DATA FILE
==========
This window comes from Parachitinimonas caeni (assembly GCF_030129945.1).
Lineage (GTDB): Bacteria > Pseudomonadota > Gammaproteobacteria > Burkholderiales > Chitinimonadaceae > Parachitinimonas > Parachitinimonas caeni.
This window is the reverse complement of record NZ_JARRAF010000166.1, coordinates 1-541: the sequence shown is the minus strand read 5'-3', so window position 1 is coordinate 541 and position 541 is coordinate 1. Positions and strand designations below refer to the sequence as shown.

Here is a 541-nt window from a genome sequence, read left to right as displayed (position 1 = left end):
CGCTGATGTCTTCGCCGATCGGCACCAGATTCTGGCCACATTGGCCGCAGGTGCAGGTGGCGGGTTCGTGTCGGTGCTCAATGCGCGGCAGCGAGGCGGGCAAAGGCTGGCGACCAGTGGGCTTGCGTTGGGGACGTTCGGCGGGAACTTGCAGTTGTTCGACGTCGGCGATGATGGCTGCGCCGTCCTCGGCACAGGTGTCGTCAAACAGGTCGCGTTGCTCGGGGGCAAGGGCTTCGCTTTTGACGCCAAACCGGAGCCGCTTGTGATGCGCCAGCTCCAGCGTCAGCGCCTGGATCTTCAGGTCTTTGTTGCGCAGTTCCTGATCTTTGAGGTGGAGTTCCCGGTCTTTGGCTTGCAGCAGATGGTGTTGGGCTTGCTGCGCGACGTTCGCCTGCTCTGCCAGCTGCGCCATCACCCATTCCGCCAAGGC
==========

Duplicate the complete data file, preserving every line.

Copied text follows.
This window comes from Parachitinimonas caeni (assembly GCF_030129945.1).
Lineage (GTDB): Bacteria > Pseudomonadota > Gammaproteobacteria > Burkholderiales > Chitinimonadaceae > Parachitinimonas > Parachitinimonas caeni.
This window is the reverse complement of record NZ_JARRAF010000166.1, coordinates 1-541: the sequence shown is the minus strand read 5'-3', so window position 1 is coordinate 541 and position 541 is coordinate 1. Positions and strand designations below refer to the sequence as shown.

Here is a 541-nt window from a genome sequence, read left to right as displayed (position 1 = left end):
CGCTGATGTCTTCGCCGATCGGCACCAGATTCTGGCCACATTGGCCGCAGGTGCAGGTGGCGGGTTCGTGTCGGTGCTCAATGCGCGGCAGCGAGGCGGGCAAAGGCTGGCGACCAGTGGGCTTGCGTTGGGGACGTTCGGCGGGAACTTGCAGTTGTTCGACGTCGGCGATGATGGCTGCGCCGTCCTCGGCACAGGTGTCGTCAAACAGGTCGCGTTGCTCGGGGGCAAGGGCTTCGCTTTTGACGCCAAACCGGAGCCGCTTGTGATGCGCCAGCTCCAGCGTCAGCGCCTGGATCTTCAGGTCTTTGTTGCGCAGTTCCTGATCTTTGAGGTGGAGTTCCCGGTCTTTGGCTTGCAGCAGATGGTGTTGGGCTTGCTGCGCGACGTTCGCCTGCTCTGCCAGCTGCGCCATCACCCATTCCGCCAAGGC